A second lease on life for laboratory rats
Dozens of EPFL lab rats will embark on new lives as domestic pets. The initiative, the first of its kind in French-speaking Switzerland, comes under a recently signed rehoming agreement with national animal welfare organization Swiss Animal Protection.
Back in the 1980s, very few Swiss households kept rats as pets. But that has changed in recent years. Why? Because these sociable, curious and intelligent creatures make great companions – as long as they’re given the time and space they need. With demand for pet rats on the rise, EPFL has teamed up with Swiss Animal Protection (SAP) to allow people to adopt rodents whose time in the lab has come to an end.
With their knack for learning new tasks, rats are primarily used in behavioral experiments. In fact, in 2020, they accounted for 9.5% of all research animals in Switzerland, third only to mice and birds. Around 350 of these creatures are currently kept in EPFL’s animal facilities, with the exact figure varying as the needs of the scientists fluctuates. The School’s lab rats were all born and raised in a specialized facility and have never experienced life outside the laboratory. Most end their lives in terminal experiments, where they are euthanized so that scientists can take tissue and organ samples for further study. But not all rats are destined to die in the laboratory – and these animals could potentially find new homes as domestic pets.
A first in French-speaking Switzerland
While laboratory animal adoption programs are well-established in France, the first such project in Switzerland appeared in 2018, through a partnership between the SAP and the University of Zurich. Under the program, which has rehomed over 300 animals to date, lab rats that have not been genetically modified or used in experiments that cause moderate to severe impairments are eligible for adoption. But, until now, there was no such initiative in French-speaking Switzerland. “When I learned about the program at the University of Zurich, I decided to explore whether we could do something similar,” says Alexandre Widmer, a scientist who oversees the implementation of the 3R principles in animal research at EPFL and manages the new rehoming program. “In February 2021, I pitched the idea to the head of EPFL’s Center of Phenogenomics” – which manages EPFL’s animal facilities and supervises animal experimentation – “and he was supportive, as was the SAP. Negotiating the agreement and ironing out the logistics took time, but we’re now ready to launch the program.”
Every animal, especially those used in scientific research, should have the right to lead a new life once they are no longer needed in the lab
Under the agreement, EPFL will donate surplus rats – all raised in the lab or used in scientific experiments – to the SAP. The School will also cover part of their care costs for the first 30 days following donation. Once the animals are placed in the SAP’s care, the organization will help them acclimatize to their new environment and work to find them a suitable, long-term home. Under the University of Zurich program, every rat donated to the SAP is adopted within 30 days.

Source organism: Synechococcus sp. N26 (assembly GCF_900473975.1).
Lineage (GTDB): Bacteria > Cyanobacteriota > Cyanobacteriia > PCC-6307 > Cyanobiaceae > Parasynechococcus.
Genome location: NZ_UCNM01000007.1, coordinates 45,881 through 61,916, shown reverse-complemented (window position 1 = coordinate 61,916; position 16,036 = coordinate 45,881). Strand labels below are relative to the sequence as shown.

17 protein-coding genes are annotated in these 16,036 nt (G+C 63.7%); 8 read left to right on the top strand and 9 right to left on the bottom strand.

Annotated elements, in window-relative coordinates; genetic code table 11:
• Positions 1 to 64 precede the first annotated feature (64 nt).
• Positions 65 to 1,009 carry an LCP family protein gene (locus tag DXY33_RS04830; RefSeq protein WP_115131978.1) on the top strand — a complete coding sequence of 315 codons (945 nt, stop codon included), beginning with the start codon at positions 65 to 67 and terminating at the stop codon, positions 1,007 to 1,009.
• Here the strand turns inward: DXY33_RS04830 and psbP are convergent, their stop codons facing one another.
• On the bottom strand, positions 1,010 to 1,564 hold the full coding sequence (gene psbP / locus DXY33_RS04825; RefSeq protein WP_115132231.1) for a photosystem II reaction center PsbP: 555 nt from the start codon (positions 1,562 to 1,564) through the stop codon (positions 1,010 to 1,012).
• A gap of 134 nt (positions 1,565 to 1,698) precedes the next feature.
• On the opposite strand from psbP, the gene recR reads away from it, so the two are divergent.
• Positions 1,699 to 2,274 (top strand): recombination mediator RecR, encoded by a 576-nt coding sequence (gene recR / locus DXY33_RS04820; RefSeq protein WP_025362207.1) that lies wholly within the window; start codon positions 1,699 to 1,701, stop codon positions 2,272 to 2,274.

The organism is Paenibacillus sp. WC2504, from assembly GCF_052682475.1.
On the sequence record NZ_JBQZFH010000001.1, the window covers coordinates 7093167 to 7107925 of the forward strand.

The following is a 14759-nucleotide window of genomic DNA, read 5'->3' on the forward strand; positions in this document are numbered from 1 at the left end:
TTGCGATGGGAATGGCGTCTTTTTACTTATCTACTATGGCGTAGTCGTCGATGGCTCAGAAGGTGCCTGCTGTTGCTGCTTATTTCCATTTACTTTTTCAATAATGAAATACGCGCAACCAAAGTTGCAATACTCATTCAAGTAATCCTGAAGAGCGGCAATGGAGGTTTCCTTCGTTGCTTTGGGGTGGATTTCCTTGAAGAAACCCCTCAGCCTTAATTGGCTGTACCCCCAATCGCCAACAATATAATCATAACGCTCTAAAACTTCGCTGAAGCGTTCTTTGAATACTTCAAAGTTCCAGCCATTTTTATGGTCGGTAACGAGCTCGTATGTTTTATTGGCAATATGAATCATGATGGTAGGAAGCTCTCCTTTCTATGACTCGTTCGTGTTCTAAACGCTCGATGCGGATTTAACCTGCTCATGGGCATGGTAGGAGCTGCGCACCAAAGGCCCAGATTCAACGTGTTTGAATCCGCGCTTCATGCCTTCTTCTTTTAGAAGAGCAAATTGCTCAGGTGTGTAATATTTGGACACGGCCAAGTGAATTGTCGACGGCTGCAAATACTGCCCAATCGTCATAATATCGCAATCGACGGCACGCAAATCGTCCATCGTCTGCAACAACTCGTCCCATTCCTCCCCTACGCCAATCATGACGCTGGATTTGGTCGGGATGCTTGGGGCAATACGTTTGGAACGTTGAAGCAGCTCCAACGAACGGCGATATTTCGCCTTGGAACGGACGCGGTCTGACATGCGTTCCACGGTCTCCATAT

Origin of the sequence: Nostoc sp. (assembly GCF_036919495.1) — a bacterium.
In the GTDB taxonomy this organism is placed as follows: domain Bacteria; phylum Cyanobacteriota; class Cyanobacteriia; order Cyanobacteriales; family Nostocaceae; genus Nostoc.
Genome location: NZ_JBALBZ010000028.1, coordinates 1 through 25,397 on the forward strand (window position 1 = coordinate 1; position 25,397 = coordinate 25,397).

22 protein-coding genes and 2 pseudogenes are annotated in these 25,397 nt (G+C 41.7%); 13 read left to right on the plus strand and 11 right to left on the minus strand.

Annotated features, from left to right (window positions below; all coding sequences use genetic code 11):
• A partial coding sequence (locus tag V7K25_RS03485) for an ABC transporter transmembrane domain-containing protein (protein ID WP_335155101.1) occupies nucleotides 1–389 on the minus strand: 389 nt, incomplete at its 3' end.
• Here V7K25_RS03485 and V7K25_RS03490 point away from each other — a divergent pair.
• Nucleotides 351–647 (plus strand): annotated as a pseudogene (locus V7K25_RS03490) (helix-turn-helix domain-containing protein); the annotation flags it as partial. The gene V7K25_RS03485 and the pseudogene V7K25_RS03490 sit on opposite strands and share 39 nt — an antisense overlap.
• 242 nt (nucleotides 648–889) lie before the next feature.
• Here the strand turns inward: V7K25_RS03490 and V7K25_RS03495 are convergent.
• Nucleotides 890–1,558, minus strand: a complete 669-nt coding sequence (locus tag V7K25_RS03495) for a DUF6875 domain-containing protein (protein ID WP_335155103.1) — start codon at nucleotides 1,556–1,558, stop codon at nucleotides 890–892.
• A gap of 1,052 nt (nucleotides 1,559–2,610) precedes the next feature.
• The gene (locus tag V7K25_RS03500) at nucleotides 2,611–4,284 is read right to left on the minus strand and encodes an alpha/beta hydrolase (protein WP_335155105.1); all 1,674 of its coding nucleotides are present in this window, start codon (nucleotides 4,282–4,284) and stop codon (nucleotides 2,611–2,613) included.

“This new agreement is a step in the right direction,” says Julika Fitzi, a vet and head of the animal experimentation consulting center at the SAP. “Every animal, especially those used in scientific research, should have the right to lead a new life once they are no longer needed in the lab.” Initially, the animals from EPFL will be transferred to the Club der Rattenfreunde, an SAP-affiliated organization in the Canton of Aargau in northern Switzerland that specializes in rat fostering and adoption. In the longer term, the rodents could be housed pending adoption by another SAP-linked organization, based in Brügg in the Canton of Bern.
I never would have believed that there were potential homes for so many of these rats outside of the lab.
“This is a great idea”
The initiative has also proved popular with the laboratory teams, who own and use the animals for research under a strict and closely supervised license. One scientist, whose research group could donate rats for adoption, said he was surprised to hear that such an initiative was possible and that a similar program was already operating successfully in Zurich: “We already try to share animals we don’t need with other research groups as a way to avoid ‘waste.’ But I never would have believed that there were potential homes for so many of these rats outside of the lab. This is a great idea.”
The SAP acknowledges that “some types of animal research, especially those linked to improving animal welfare, are useful and cannot yet be entirely replaced by other methods.” Fitzi stresses that the success of an adoption program rests on how scientists plan their research. “There’s a lot of background work to be done, not just in terms of adoption programs but in terms of fostering a culture of care more generally. Before conducting an experiment, scientists should consider what will happen to the animal afterwards. Can it be rehomed? If so, how much will that cost? I know these things aren’t easy, but it isn’t something researchers even think about. Changing this mindset will take time. But we’re already seeing signs of a positive shift in Zurich.”
To begin with, the adoption program will be relatively small in scale, with only a handful of rats rehomed each month. But the numbers could climb if the initiative proves successful. The program could also be expanded to include other species such as mice and zebrafish – again, provided they haven’t been genetically modified. The SAP notes that there is also demand for these animals from potential adoptive households across Switzerland.